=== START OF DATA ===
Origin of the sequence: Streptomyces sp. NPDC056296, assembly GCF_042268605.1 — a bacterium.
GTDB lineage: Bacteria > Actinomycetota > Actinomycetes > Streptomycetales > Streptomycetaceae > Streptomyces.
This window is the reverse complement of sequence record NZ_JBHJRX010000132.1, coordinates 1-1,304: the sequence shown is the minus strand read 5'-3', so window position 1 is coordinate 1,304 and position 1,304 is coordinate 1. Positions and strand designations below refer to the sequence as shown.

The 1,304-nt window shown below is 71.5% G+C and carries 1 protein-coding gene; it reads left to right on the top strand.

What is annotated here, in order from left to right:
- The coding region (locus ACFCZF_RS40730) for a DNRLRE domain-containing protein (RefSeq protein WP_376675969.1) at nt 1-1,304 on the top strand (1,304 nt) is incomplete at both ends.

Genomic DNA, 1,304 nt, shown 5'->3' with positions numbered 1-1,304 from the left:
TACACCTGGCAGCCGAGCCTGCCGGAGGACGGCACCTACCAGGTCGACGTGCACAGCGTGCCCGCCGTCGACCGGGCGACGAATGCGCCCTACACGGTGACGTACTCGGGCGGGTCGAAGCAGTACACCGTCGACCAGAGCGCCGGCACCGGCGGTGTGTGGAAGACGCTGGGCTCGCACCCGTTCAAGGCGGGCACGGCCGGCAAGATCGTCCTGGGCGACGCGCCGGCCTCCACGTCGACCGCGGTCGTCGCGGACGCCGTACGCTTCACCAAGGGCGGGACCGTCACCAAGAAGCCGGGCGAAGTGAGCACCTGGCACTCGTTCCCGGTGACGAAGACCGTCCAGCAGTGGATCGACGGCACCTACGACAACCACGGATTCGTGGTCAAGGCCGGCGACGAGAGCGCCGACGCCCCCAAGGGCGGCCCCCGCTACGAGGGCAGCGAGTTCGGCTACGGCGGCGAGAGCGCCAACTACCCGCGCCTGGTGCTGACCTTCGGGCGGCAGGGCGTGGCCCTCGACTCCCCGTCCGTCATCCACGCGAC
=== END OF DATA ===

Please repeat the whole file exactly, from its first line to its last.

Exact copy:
Origin of the sequence: Streptomyces sp. NPDC056296, assembly GCF_042268605.1 — a bacterium.
GTDB lineage: Bacteria > Actinomycetota > Actinomycetes > Streptomycetales > Streptomycetaceae > Streptomyces.
This window is the reverse complement of sequence record NZ_JBHJRX010000132.1, coordinates 1-1,304: the sequence shown is the minus strand read 5'-3', so window position 1 is coordinate 1,304 and position 1,304 is coordinate 1. Positions and strand designations below refer to the sequence as shown.

The 1,304-nt window shown below is 71.5% G+C and carries 1 protein-coding gene; it reads left to right on the top strand.

What is annotated here, in order from left to right:
- The coding region (locus ACFCZF_RS40730) for a DNRLRE domain-containing protein (RefSeq protein WP_376675969.1) at nt 1-1,304 on the top strand (1,304 nt) is incomplete at both ends.

Genomic DNA, 1,304 nt, shown 5'->3' with positions numbered 1-1,304 from the left:
TACACCTGGCAGCCGAGCCTGCCGGAGGACGGCACCTACCAGGTCGACGTGCACAGCGTGCCCGCCGTCGACCGGGCGACGAATGCGCCCTACACGGTGACGTACTCGGGCGGGTCGAAGCAGTACACCGTCGACCAGAGCGCCGGCACCGGCGGTGTGTGGAAGACGCTGGGCTCGCACCCGTTCAAGGCGGGCACGGCCGGCAAGATCGTCCTGGGCGACGCGCCGGCCTCCACGTCGACCGCGGTCGTCGCGGACGCCGTACGCTTCACCAAGGGCGGGACCGTCACCAAGAAGCCGGGCGAAGTGAGCACCTGGCACTCGTTCCCGGTGACGAAGACCGTCCAGCAGTGGATCGACGGCACCTACGACAACCACGGATTCGTGGTCAAGGCCGGCGACGAGAGCGCCGACGCCCCCAAGGGCGGCCCCCGCTACGAGGGCAGCGAGTTCGGCTACGGCGGCGAGAGCGCCAACTACCCGCGCCTGGTGCTGACCTTCGGGCGGCAGGGCGTGGCCCTCGACTCCCCGTCCGTCATCCACGCGAC